Researchers have reconstructed atmospheric carbon dioxide levels over the past 2.1 million years in the sharpest detail yet, shedding new light on its role in the earth’s cycles of cooling and warming.
The low carbon dioxide levels outlined by the study through the last 2.1 million years make modern day levels, caused by industrialization, seem even more anomalous, says Richard Alley, a glaciologist at Pennsylvania State University, who was not involved in the research.
“We know from looking at much older climate records that large and rapid increase in CO2 in the past, (about 55 million years ago) caused large extinction in bottom-dwelling ocean creatures, and dissolved a lot of shells as the ocean became acidic,” he said. “We’re heading in that direction now.”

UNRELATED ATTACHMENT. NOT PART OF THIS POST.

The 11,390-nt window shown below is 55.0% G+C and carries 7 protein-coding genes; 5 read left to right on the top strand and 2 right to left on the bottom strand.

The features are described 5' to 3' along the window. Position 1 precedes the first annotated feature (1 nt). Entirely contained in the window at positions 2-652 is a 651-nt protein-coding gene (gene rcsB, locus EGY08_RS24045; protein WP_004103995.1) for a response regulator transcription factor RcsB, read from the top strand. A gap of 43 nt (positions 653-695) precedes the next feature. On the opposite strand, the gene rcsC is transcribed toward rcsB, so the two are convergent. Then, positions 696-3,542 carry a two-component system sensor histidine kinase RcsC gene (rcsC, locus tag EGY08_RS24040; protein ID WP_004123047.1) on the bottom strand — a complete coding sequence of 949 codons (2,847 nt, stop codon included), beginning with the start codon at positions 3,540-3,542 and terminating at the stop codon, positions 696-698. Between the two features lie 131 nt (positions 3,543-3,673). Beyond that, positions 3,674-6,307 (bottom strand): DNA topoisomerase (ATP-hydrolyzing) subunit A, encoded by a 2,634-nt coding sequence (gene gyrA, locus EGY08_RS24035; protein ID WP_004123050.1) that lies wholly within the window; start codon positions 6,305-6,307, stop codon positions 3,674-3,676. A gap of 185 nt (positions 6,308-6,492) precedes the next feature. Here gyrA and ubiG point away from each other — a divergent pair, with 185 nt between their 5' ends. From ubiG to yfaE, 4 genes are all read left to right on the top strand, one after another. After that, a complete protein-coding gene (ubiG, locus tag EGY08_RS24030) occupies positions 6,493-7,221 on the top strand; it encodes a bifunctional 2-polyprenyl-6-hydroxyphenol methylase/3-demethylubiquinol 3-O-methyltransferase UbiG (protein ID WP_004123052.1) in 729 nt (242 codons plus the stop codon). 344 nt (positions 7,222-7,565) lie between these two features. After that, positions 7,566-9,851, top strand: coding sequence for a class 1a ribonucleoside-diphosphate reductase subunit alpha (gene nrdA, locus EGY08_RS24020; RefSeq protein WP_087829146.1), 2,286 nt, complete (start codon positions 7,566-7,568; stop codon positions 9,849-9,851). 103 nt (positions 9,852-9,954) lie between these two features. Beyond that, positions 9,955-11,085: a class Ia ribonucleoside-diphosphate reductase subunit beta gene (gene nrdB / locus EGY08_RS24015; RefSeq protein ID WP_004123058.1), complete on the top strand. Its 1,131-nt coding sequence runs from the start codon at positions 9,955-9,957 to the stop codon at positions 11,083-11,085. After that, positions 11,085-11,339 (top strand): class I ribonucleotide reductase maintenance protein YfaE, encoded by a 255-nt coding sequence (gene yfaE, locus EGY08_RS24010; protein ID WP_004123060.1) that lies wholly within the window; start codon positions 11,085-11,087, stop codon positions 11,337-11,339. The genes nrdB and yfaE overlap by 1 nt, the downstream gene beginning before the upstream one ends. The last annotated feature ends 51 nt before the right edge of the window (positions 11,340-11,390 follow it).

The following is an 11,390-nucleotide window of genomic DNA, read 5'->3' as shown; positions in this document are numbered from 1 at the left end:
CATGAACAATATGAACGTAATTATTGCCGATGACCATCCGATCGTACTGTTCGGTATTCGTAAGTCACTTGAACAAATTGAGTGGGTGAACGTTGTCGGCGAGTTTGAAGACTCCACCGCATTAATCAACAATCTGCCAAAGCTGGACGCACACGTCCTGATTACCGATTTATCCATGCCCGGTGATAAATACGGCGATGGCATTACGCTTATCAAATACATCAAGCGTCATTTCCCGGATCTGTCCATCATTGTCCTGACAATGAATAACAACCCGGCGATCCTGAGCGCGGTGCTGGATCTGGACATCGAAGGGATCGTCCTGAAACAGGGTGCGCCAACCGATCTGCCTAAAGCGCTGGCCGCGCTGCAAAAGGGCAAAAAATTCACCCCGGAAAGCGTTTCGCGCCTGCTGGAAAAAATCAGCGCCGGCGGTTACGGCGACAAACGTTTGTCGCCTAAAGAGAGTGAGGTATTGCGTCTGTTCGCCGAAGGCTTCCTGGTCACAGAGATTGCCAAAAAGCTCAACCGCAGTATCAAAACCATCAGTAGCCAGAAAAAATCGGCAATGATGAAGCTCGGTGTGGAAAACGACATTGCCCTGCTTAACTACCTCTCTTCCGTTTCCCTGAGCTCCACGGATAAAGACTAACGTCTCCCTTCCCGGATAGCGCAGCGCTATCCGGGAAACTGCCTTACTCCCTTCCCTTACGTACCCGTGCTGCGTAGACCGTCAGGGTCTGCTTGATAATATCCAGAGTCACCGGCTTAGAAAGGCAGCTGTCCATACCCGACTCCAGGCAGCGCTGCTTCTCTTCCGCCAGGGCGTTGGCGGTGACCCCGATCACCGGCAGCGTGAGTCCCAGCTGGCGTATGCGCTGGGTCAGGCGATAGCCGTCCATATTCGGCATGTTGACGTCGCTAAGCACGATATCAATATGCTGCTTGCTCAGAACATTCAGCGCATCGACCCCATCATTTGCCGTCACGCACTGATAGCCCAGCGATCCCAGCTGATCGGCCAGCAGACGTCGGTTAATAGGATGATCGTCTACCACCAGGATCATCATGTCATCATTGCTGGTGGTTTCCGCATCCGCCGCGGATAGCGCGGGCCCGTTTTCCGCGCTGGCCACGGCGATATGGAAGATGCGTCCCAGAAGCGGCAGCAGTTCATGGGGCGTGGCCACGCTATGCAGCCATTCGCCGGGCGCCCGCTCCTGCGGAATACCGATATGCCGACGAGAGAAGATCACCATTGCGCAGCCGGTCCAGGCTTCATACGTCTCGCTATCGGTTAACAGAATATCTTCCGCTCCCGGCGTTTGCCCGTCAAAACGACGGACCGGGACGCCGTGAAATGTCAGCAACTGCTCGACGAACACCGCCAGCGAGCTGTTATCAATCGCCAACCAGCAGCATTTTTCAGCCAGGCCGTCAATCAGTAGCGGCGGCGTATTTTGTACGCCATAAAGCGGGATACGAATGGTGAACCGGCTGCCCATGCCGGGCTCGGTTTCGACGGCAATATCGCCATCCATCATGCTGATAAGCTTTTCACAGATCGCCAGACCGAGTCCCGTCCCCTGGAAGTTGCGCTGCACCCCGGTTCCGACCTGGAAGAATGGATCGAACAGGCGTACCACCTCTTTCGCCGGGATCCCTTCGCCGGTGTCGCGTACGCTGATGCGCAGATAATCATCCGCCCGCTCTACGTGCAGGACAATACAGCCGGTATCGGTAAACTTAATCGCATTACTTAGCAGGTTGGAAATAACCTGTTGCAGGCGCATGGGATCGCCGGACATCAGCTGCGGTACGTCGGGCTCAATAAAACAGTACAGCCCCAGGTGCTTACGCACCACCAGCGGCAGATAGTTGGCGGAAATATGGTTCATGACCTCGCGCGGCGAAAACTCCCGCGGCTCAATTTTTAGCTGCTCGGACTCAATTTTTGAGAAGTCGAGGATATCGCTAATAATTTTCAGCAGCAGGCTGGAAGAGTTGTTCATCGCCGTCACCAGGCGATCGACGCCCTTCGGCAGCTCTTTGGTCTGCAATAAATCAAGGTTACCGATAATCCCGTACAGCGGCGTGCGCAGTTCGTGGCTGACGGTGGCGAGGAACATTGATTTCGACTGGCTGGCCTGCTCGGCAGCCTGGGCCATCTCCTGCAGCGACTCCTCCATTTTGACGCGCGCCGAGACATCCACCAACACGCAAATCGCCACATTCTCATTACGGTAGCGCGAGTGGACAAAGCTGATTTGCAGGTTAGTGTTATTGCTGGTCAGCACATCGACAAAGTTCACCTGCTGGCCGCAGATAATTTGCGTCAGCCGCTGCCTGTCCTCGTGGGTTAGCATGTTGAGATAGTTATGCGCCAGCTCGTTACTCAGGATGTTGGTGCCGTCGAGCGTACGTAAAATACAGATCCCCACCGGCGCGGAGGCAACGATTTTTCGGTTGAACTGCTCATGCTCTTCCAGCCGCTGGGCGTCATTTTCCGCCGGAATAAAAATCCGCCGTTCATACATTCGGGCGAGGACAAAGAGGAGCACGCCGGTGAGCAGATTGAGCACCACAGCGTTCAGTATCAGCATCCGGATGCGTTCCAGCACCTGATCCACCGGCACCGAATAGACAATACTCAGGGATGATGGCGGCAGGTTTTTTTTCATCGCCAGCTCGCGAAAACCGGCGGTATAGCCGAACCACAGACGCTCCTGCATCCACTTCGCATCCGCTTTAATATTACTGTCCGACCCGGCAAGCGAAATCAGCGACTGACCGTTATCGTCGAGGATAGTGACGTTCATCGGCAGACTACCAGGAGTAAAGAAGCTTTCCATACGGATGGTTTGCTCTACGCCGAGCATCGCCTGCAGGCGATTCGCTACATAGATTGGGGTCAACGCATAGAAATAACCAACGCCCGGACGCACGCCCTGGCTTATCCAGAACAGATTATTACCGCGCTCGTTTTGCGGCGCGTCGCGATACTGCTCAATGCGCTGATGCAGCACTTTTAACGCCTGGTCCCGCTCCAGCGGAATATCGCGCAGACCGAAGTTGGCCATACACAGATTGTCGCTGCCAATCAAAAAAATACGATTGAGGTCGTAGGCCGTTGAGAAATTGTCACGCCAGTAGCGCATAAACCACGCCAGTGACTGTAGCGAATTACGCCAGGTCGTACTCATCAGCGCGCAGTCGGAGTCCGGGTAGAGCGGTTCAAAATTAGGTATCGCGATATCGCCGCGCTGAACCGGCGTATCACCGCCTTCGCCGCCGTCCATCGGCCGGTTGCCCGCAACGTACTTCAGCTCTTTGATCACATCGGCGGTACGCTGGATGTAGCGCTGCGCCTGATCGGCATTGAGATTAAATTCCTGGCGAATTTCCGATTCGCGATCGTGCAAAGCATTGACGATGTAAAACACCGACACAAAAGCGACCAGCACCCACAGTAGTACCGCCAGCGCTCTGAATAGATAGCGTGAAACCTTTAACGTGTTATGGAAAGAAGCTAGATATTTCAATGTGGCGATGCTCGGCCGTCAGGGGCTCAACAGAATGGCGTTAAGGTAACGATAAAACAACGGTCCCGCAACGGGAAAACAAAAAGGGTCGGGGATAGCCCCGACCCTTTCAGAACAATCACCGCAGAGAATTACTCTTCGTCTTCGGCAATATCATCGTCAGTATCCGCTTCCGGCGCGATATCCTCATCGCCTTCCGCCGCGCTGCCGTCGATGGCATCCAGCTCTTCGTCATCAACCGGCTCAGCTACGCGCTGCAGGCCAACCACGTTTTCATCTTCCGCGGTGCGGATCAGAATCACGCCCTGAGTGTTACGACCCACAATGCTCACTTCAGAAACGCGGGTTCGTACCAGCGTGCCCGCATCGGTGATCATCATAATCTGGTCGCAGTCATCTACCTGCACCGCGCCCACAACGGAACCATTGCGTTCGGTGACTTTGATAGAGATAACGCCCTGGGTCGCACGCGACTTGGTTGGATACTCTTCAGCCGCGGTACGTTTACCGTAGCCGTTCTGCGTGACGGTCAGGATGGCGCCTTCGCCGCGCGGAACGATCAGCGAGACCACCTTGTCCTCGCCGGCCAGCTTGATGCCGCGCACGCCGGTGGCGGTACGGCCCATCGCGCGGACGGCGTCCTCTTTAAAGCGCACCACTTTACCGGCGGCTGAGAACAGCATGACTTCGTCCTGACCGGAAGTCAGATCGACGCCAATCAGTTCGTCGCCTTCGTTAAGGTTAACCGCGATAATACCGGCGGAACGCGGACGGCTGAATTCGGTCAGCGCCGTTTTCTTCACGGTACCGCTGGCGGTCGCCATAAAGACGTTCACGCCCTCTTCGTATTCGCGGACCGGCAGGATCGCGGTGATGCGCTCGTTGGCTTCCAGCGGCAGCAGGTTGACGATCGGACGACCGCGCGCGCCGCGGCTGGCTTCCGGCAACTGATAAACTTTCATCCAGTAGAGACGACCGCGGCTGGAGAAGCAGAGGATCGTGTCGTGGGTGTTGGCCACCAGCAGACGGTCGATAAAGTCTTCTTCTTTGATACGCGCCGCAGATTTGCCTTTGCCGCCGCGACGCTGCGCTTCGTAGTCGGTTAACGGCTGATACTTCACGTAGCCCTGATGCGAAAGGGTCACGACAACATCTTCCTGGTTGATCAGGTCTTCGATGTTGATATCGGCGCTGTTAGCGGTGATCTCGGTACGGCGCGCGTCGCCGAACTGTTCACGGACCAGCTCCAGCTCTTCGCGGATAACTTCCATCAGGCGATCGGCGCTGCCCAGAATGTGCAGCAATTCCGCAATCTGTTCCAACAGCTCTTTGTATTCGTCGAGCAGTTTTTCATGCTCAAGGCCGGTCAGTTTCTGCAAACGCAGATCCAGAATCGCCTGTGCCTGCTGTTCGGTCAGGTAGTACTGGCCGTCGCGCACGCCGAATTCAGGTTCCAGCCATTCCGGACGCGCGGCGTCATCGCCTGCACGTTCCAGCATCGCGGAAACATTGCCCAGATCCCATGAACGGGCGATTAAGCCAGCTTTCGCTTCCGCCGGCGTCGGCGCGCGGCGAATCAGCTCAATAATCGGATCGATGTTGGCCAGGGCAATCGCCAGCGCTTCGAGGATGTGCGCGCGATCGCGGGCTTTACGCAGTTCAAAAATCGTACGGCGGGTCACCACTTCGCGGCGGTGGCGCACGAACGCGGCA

The study’s other authors are Jerry McManus, also at Lamont; David Archer at the University of Chicago; and Mark Siddall, at the University of Bristol, UK.
source: The Earth Institute at Columbia University